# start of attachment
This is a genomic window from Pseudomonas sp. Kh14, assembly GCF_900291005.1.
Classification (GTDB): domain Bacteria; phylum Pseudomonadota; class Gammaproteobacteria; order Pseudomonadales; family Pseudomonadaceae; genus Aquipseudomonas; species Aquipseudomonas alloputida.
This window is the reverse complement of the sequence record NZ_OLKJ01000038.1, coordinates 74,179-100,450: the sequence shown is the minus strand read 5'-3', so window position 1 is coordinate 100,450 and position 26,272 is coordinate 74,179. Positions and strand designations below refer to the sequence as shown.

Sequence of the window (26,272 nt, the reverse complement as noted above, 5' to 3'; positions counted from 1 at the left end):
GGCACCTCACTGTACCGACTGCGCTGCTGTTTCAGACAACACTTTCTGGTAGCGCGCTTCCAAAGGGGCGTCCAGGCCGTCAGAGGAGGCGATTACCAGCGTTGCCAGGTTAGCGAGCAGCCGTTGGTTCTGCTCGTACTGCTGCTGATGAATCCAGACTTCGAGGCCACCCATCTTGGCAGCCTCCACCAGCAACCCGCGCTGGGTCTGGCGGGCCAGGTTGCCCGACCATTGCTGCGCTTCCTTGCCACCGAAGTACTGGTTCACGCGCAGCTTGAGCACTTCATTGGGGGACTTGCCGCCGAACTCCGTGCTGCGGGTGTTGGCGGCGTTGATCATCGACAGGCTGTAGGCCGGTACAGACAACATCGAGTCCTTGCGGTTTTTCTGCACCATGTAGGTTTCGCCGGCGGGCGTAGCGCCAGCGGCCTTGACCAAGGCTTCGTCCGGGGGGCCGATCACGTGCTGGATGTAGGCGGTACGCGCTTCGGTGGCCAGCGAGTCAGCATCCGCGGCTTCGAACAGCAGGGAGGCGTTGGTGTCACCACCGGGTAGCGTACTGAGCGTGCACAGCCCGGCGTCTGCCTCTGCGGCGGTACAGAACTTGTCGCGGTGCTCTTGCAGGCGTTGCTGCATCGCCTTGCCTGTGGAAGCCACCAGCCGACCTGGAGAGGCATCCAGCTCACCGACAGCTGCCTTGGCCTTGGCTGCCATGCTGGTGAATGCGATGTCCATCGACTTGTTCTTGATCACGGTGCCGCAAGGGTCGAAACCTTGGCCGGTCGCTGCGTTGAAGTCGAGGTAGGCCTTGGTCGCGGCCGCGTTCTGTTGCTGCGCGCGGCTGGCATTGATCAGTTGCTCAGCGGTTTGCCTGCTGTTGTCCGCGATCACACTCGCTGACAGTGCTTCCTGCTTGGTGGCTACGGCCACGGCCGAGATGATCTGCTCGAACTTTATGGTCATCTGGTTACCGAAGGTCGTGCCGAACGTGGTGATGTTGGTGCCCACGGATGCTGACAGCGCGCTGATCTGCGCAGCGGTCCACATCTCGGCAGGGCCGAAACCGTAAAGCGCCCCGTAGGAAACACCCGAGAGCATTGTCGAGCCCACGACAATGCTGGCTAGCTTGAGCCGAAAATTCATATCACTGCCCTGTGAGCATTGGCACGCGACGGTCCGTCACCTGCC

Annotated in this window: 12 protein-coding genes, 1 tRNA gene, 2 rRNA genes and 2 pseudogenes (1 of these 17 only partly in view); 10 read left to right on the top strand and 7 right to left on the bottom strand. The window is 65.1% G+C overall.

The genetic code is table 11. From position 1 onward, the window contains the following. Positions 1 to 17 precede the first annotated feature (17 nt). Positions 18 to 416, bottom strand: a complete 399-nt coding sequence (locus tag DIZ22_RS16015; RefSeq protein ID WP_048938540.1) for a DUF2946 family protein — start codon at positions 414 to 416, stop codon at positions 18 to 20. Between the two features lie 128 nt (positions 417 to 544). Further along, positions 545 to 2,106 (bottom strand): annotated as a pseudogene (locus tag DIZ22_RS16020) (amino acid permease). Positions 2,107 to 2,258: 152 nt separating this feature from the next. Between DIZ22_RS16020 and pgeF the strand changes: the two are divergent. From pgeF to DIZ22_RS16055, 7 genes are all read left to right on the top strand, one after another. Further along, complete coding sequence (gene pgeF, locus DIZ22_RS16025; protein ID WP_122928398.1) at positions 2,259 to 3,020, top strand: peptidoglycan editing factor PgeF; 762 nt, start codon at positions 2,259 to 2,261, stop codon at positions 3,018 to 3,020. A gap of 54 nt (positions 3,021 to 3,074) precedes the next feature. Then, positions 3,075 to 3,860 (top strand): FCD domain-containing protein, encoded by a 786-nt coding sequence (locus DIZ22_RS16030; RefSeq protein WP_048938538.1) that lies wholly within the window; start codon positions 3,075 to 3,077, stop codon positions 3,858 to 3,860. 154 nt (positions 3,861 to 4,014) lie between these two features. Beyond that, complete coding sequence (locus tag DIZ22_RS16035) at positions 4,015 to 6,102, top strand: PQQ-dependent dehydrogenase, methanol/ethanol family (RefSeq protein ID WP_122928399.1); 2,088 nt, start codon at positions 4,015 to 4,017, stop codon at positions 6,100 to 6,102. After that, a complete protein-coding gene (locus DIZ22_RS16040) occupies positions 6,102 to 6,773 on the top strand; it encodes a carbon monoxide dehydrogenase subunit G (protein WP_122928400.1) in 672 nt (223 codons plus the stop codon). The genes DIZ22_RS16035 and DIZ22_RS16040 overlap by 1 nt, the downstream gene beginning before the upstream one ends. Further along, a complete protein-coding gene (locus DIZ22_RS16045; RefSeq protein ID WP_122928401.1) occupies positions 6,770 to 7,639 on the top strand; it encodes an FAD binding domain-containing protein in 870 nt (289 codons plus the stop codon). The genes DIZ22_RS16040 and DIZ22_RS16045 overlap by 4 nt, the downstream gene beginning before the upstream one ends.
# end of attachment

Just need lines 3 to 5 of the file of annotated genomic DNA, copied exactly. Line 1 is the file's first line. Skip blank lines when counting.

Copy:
This window is the reverse complement of the sequence record NZ_OLKJ01000038.1, coordinates 74,179-100,450: the sequence shown is the minus strand read 5'-3', so window position 1 is coordinate 100,450 and position 26,272 is coordinate 74,179. Positions and strand designations below refer to the sequence as shown.

Sequence of the window (26,272 nt, the reverse complement as noted above, 5' to 3'; positions counted from 1 at the left end):
GGCACCTCACTGTACCGACTGCGCTGCTGTTTCAGACAACACTTTCTGGTAGCGCGCTTCCAAAGGGGCGTCCAGGCCGTCAGAGGAGGCGATTACCAGCGTTGCCAGGTTAGCGAGCAGCCGTTGGTTCTGCTCGTACTGCTGCTGATGAATCCAGACTTCGAGGCCACCCATCTTGGCAGCCTCCACCAGCAACCCGCGCTGGGTCTGGCGGGCCAGGTTGCCCGACCATTGCTGCGCTTCCTTGCCACCGAAGTACTGGTTCACGCGCAGCTTGAGCACTTCATTGGGGGACTTGCCGCCGAACTCCGTGCTGCGGGTGTTGGCGGCGTTGATCATCGACAGGCTGTAGGCCGGTACAGACAACATCGAGTCCTTGCGGTTTTTCTGCACCATGTAGGTTTCGCCGGCGGGCGTAGCGCCAGCGGCCTTGACCAAGGCTTCGTCCGGGGGGCCGATCACGTGCTGGATGTAGGCGGTACGCGCTTCGGTGGCCAGCGAGTCAGCATCCGCGGCTTCGAACAGCAGGGAGGCGTTGGTGTCACCACCGGGTAGCGTACTGAGCGTGCACAGCCCGGCGTCTGCCTCTGCGGCGGTACAGAACTTGTCGCGGTGCTCTTGCAGGCGTTGCTGCATCGCCTTGCCTGTGGAAGCCACCAGCCGACCTGGAGAGGCATCCAGCTCACCGACAGCTGCCTTGGCCTTGGCTGCCATGCTGGTGAATGCGATGTCCATCGACTTGTTCTTGATCACGGTGCCGCAAGGGTCGAAACCTTGGCCGGTCGCTGCGTTGAAGTCGAGGTAGGCCTTGGTCGCGGCCGCGTTCTGTTGCTGCGCGCGGCTGGCATTGATCAGTTGCTCAGCGGTTTGCCTGCTGTTGTCCGCGATCACACTCGCTGACAGTGCTTCCTGCTTGGTGGCTACGGCCACGGCCGAGATGATCTGCTCGAACTTTATGGTCATCTGGTTACCGAAGGTCGTGCCGAACGTGGTGATGTTGGTGCCCACGGATGCTGACAGCGCGCTGATCTGCGCAGCGGTCCACATCTCGGCAGGGCCGAAACCGTAAAGCGCCCCGTAGGAAACACCCGAGAGCATTGTCGAGCCCACGACAATGCTGGCTAGCTTGAGCCGAAAATTCATATCACTGCCCTGTGAGCATTGGCACGCGACGGTCCGTCACCTGCC